Screen printing

I had no idea how process-based screen printing was, it’s really quite labour intensive. Of course, I only found this out while it was taking me a full day just to make the screen…

My first screen

I’m just using the first screen to experiment with and get used how screen printing works. That’s why I’ve printed out three different sizes of my image, to see how the detail might vary depending on the size, finding out if size effects the image at all. I think the picture below was the one that came out the best, the colours contrast really effectively (and not too festively!) and the white lines, which occured due to a slight offset of the image, highlight the shapes well. Some yellow may or may not have crept across the image while I was being messy doing the other tests, but I kind of like the yellow streak. I know I’m unlikely to be comfortable with allowing the dyes to get all over the place in the future so seeing how interesting the ‘mistakes’ and accidents can present themselves is nice for a change.

Green on red

 So while there are no mistakes, necessarily, during experimenting, lets just say that the image below is the one I’m least pleased with. It was a lovely red on purple background, but while I wasn’t concentrating I accidentally did another print over the top, that’s why there’s a faint ghost image  to the side.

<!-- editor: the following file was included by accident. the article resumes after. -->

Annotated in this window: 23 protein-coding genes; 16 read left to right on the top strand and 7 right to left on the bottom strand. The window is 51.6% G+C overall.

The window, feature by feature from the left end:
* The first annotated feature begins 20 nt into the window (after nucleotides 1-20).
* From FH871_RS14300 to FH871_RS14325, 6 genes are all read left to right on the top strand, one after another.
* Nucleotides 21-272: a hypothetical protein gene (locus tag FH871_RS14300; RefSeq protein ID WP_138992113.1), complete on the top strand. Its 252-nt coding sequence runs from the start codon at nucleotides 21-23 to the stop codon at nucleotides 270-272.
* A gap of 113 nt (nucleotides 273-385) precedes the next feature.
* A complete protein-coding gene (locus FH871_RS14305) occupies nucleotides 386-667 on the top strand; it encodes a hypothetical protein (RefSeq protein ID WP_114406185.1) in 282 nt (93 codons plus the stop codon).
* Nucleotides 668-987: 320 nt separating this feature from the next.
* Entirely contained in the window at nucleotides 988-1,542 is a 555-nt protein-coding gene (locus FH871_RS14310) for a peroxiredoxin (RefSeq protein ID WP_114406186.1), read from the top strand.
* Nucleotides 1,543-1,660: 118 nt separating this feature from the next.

Colour cacophony

Luckily though, when it came to the next day to do some proper prints onto silk and aida, they came out pretty neat. I chose to make a pink/peach coloured dye simply because the original ball of yarn is that colour. I opted to stick with the larger sized image because I want to be able to embroider the prints made on aida.

The dye room

It made sense to me to print onto a natural silk fabric as the ball of yarn is a silk cord that has been treated with natural dyes. I could just as easily have printed onto wool, canvas, chiffon, synthetic, anything really, and I doubt people will be able to tell that the fabric is silk, but I felt like there was something slightly poetic about using the same materials where I could.

Silver on Pink

For me, this silver dye over the top of the pink came out really well. I offset it on purpose, else the pink underneith wouldn’t have come through at all and as I’d seen in the red and green image, offsetting can be used to good effect. I like how striking the print is, it’s crisp and bright, and it reminds me of graphic design. However, compared to the original sketch I made this print looks quite flat, probably because the minute details have been lost, and I think it was those details that gave the drawing some shape and texture. I wanted to use silver dye to try and capture the lustre of the silk cord, obviously rather a futile thing to try and do, but sometimes when you try to communicate something like that and you fail – it just shows you how great the original thing was.



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